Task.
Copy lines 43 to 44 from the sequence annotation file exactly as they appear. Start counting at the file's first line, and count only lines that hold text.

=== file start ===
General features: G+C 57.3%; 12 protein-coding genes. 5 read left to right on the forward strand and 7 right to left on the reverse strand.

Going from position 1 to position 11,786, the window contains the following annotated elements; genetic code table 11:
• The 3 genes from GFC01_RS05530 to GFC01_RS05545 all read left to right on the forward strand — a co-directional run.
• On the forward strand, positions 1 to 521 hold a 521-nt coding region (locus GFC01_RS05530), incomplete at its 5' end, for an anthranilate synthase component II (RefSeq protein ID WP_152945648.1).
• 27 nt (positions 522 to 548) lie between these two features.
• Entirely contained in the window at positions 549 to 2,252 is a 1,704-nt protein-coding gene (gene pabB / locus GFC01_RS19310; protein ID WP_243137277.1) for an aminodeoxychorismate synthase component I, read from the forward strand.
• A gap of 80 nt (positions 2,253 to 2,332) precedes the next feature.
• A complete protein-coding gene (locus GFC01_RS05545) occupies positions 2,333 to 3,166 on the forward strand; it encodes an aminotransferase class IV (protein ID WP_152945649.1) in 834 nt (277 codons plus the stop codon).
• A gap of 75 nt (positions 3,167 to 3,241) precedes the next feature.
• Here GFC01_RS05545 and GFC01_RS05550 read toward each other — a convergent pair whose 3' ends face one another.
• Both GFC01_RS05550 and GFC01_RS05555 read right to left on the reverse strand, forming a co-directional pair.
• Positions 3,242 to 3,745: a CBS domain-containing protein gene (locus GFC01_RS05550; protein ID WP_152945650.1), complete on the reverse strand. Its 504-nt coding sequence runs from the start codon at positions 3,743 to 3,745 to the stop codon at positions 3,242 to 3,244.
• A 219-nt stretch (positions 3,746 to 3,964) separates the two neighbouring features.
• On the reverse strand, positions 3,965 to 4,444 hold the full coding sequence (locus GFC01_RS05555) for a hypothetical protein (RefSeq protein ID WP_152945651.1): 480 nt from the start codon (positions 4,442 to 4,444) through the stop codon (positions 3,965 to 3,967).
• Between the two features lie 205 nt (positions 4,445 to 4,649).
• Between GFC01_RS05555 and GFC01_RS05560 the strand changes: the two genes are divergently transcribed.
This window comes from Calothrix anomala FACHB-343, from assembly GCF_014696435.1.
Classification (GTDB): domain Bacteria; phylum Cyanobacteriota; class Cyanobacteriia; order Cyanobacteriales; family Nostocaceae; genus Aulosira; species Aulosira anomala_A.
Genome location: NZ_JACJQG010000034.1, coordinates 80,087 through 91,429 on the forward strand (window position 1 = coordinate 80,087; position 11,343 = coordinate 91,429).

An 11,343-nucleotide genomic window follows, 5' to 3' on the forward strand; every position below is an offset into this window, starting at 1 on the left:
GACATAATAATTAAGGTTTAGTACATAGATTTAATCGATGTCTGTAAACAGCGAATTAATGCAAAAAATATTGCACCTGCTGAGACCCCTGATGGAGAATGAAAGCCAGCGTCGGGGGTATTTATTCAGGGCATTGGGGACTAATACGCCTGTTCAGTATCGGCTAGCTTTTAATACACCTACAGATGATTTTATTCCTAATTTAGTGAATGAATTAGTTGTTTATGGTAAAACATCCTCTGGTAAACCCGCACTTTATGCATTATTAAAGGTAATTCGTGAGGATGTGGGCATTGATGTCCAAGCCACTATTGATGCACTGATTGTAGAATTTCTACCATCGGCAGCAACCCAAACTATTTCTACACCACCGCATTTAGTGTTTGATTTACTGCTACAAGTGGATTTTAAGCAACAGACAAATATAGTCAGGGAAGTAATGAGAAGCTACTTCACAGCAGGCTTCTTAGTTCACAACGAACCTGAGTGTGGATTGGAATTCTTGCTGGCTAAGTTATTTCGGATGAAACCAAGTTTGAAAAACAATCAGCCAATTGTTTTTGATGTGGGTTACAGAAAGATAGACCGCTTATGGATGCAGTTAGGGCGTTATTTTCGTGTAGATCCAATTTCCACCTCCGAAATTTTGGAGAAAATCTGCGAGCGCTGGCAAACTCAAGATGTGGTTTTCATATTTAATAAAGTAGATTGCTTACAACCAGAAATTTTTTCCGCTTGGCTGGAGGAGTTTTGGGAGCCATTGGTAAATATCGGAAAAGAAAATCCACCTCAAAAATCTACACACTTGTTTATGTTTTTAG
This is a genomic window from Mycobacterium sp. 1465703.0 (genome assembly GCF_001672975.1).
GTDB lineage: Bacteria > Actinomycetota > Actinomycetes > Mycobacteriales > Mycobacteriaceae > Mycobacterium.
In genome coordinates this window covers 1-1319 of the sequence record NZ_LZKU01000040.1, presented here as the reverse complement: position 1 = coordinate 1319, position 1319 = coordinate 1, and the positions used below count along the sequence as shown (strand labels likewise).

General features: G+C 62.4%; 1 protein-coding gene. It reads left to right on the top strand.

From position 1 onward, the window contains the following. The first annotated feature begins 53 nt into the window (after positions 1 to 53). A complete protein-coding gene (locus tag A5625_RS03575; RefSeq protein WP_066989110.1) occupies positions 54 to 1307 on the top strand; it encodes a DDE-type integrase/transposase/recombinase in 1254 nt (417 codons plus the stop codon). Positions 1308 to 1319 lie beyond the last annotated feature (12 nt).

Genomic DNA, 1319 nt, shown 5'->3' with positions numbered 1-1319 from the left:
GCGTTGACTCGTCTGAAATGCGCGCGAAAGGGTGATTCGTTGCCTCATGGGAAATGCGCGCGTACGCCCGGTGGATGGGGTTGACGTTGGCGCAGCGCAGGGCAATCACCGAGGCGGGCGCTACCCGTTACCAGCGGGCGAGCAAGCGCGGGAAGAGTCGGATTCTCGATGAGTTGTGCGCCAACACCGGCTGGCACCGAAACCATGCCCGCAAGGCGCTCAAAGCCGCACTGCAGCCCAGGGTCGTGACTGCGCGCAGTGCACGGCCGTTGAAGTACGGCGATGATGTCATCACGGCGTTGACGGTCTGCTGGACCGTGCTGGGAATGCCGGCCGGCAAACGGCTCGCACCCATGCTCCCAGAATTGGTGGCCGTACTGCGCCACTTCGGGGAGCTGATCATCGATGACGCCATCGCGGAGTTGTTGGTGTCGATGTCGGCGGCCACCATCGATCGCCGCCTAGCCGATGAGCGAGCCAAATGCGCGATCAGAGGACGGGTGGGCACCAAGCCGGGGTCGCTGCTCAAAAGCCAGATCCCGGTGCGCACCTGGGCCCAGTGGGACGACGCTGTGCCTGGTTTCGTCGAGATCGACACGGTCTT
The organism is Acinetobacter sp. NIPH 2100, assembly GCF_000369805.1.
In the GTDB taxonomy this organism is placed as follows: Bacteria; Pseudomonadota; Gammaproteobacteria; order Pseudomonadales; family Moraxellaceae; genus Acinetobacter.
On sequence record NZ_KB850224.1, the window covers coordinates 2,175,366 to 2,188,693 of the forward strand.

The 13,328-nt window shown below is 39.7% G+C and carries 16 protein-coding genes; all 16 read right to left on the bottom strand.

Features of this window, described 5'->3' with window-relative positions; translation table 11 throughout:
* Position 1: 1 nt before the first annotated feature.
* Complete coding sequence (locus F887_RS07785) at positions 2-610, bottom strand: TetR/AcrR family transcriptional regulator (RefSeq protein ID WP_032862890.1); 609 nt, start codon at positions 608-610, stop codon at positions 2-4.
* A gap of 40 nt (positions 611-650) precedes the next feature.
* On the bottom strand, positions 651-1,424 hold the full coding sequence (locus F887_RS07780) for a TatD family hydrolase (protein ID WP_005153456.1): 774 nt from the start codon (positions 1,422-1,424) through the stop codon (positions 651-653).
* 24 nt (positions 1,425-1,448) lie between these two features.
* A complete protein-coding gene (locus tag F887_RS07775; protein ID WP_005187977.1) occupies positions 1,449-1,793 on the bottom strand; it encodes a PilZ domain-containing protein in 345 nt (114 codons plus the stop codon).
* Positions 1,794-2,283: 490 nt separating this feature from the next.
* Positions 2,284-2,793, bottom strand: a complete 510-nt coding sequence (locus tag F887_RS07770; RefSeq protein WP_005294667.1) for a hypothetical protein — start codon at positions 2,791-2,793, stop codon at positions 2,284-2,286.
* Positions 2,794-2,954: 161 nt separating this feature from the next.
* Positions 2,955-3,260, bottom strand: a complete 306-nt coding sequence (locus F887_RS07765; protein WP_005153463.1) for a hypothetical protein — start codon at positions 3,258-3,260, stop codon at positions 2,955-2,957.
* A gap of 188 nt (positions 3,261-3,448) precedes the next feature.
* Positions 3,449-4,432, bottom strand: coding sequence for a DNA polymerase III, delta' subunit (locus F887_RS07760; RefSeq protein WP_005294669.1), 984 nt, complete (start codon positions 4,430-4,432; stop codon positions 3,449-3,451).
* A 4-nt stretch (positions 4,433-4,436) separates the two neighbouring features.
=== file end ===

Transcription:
* Positions 2,955-3,260, bottom strand: a complete 306-nt coding sequence (locus F887_RS07765; protein WP_005153463.1) for a hypothetical protein — start codon at positions 3,258-3,260, stop codon at positions 2,955-2,957.
* A gap of 188 nt (positions 3,261-3,448) precedes the next feature.